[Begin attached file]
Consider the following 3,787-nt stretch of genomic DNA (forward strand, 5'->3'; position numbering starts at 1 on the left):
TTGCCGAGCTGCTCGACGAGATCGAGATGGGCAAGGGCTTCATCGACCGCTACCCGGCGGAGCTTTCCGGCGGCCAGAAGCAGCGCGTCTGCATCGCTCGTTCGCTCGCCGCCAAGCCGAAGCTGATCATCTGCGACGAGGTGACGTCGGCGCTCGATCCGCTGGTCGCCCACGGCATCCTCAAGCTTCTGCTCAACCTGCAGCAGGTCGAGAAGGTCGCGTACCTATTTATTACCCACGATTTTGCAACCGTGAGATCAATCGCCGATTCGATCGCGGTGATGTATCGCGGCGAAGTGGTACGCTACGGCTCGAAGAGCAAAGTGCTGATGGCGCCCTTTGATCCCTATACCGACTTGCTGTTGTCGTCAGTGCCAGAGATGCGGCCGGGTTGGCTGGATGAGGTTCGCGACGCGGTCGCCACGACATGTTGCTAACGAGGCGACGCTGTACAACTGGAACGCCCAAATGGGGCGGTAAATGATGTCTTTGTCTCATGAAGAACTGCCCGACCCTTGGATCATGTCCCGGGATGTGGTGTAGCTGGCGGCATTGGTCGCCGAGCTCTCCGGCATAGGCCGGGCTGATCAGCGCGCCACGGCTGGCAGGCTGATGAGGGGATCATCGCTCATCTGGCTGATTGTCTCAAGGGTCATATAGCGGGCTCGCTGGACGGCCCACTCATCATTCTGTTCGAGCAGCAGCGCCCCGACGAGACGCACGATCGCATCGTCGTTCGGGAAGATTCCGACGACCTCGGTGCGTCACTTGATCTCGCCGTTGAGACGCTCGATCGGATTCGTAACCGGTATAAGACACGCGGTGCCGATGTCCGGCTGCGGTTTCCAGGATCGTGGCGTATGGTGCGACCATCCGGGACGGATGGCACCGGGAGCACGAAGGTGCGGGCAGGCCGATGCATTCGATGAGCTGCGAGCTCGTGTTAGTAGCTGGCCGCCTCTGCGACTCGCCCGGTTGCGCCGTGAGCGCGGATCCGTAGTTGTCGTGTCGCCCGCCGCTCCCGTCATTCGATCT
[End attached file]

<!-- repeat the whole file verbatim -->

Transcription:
Consider the following 3,787-nt stretch of genomic DNA (forward strand, 5'->3'; position numbering starts at 1 on the left):
TTGCCGAGCTGCTCGACGAGATCGAGATGGGCAAGGGCTTCATCGACCGCTACCCGGCGGAGCTTTCCGGCGGCCAGAAGCAGCGCGTCTGCATCGCTCGTTCGCTCGCCGCCAAGCCGAAGCTGATCATCTGCGACGAGGTGACGTCGGCGCTCGATCCGCTGGTCGCCCACGGCATCCTCAAGCTTCTGCTCAACCTGCAGCAGGTCGAGAAGGTCGCGTACCTATTTATTACCCACGATTTTGCAACCGTGAGATCAATCGCCGATTCGATCGCGGTGATGTATCGCGGCGAAGTGGTACGCTACGGCTCGAAGAGCAAAGTGCTGATGGCGCCCTTTGATCCCTATACCGACTTGCTGTTGTCGTCAGTGCCAGAGATGCGGCCGGGTTGGCTGGATGAGGTTCGCGACGCGGTCGCCACGACATGTTGCTAACGAGGCGACGCTGTACAACTGGAACGCCCAAATGGGGCGGTAAATGATGTCTTTGTCTCATGAAGAACTGCCCGACCCTTGGATCATGTCCCGGGATGTGGTGTAGCTGGCGGCATTGGTCGCCGAGCTCTCCGGCATAGGCCGGGCTGATCAGCGCGCCACGGCTGGCAGGCTGATGAGGGGATCATCGCTCATCTGGCTGATTGTCTCAAGGGTCATATAGCGGGCTCGCTGGACGGCCCACTCATCATTCTGTTCGAGCAGCAGCGCCCCGACGAGACGCACGATCGCATCGTCGTTCGGGAAGATTCCGACGACCTCGGTGCGTCACTTGATCTCGCCGTTGAGACGCTCGATCGGATTCGTAACCGGTATAAGACACGCGGTGCCGATGTCCGGCTGCGGTTTCCAGGATCGTGGCGTATGGTGCGACCATCCGGGACGGATGGCACCGGGAGCACGAAGGTGCGGGCAGGCCGATGCATTCGATGAGCTGCGAGCTCGTGTTAGTAGCTGGCCGCCTCTGCGACTCGCCCGGTTGCGCCGTGAGCGCGGATCCGTAGTTGTCGTGTCGCCCGCCGCTCCCGTCATTCGATCT